Understanding the power of publicity in agency; and it’s right under your nose!
Many estate agents confuse agency publicity with property advertising, yet there are subtle distinctions between them that could mean the difference between success and mediocrity for your business.
Part of my work involves helping estate agencies to create distinction within their market so that prospective vendors and purchasers actually have tangible reasons to want to do business with them. I recently asked the principal of a six-branch estate agency about their publicity efforts, as they had implemented some excellent innovations, and I was interested to find out how they were promoting these to the public.
The principal told me that his firm did not need any more publicity as they already took three pages in the local weekly paper and their boards could be found all over their area. I must admit I rather suspected that this would be his reply, as it characterises many estate agents’ approach towards promoting themselves.
Whilst your For Sale/Sold boards are of course great advertising, their value is invariably in direct proportion to your existing market share and not the market share to which you aspire – so no territory gained there.
Another problem is that we are acutely aware of the cost of our advertising presence. As a percentage of turnover, estate agency advertising budgets rank among the highest of all comparable industry sectors. However, whilst other sectors spend money on advertising their own products and services, most estate agents spend zero on this, preferring to spend money on promoting their clients’ product – their property. We even fund it for them without any guarantee of a return on our investment on their behalf. Then we charge them peanuts for the privilege. Madness!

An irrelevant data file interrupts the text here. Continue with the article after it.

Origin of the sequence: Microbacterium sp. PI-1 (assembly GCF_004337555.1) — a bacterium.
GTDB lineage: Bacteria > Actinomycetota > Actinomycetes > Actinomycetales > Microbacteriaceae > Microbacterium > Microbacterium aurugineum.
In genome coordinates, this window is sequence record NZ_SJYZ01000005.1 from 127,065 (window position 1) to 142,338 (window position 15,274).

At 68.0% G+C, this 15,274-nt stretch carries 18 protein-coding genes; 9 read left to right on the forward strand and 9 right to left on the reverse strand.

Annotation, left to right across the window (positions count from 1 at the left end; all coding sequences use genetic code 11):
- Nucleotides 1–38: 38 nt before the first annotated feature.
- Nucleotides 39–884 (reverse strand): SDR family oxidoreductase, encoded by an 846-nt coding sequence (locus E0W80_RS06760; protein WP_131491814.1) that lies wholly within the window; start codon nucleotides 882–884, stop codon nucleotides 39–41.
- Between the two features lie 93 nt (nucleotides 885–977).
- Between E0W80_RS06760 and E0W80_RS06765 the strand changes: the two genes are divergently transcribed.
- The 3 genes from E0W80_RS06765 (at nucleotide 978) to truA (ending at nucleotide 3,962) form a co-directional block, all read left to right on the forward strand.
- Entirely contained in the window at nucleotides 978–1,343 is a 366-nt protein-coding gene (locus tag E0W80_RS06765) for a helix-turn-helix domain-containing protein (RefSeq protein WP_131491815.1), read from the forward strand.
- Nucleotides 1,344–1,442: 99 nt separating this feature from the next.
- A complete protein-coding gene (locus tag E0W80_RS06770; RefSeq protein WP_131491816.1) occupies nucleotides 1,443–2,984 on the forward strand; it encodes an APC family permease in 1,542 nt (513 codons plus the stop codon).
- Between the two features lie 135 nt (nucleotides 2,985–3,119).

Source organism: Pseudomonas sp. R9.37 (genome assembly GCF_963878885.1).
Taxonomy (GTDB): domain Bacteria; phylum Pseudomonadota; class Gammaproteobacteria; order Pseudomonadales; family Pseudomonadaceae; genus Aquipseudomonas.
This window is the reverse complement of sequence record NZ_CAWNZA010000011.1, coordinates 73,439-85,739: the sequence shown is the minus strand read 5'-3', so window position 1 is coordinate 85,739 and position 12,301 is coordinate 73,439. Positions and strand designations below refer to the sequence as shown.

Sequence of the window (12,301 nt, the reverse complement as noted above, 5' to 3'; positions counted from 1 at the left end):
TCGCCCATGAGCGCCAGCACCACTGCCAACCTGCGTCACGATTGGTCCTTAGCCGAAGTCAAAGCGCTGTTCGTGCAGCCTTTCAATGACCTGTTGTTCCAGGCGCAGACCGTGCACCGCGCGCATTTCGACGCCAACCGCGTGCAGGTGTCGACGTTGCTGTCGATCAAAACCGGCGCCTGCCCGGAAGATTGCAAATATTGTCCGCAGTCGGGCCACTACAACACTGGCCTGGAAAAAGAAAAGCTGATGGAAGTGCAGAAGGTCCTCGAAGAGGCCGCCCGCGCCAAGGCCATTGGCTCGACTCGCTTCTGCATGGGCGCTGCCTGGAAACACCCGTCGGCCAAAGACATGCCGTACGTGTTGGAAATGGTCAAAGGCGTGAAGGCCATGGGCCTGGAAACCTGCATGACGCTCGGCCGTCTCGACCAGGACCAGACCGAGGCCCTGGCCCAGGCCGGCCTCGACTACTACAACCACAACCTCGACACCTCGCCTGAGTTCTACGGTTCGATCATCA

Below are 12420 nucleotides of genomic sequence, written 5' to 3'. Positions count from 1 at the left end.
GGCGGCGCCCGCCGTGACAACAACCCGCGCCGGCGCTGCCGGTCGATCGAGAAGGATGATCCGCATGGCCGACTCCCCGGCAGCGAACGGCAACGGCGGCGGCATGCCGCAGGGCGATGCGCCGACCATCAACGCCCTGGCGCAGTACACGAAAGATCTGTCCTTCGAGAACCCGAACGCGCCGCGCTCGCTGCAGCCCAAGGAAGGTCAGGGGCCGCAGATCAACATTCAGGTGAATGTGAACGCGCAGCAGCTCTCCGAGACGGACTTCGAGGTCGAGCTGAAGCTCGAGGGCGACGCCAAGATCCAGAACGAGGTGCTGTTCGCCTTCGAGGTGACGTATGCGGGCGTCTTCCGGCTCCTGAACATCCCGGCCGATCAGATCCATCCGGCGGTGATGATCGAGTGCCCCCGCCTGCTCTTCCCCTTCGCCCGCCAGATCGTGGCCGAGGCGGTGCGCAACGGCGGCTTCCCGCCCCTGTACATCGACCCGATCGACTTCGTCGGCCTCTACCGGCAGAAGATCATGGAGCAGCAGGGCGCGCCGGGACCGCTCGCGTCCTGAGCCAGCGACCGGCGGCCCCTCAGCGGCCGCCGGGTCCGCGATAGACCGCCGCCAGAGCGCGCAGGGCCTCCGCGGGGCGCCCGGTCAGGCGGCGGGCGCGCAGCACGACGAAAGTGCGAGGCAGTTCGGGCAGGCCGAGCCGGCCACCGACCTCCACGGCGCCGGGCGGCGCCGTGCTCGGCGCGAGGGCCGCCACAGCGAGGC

My reaction is perhaps a little over the top, as clearly we need to advertise our clients’ properties in order to attract buyers. But we don’t get paid to market - we get paid to sell, and I believe there are more profitable ways of investing your advertising budget, as well as smarter ways of converting buyer enquires into exchanged business.
I have a sad hobby - I collect property newspapers! All neatly arranged by town. I could pick up any one of these and would generally find (with a few notable exceptions) that they would simply contain page after page of property ads written with the sole intention of attracting buyers, and possibly showing prospective sellers that you market property.
However, 90% of the readership of these papers is not looking to buy or sell at this time! Yet almost all of them will have a strong connection with the area and probably own, or will own, a property right on your doorstep.
These are your future clients. Yet we say nothing to them now that is particularly interesting, other than indulging their passing interest in what their neighbour is selling for. All we do is advertise for buyers – 96% of whom will not actually buy from us in any event.*
So we are missing a great opportunity to consistently communicate our key messages and core values to our target market. The reason this is so critical is because when homeowners are considering whom they should invite to sell their property they have a large pool of agents from which to draw, with very few points of distinction between each of them.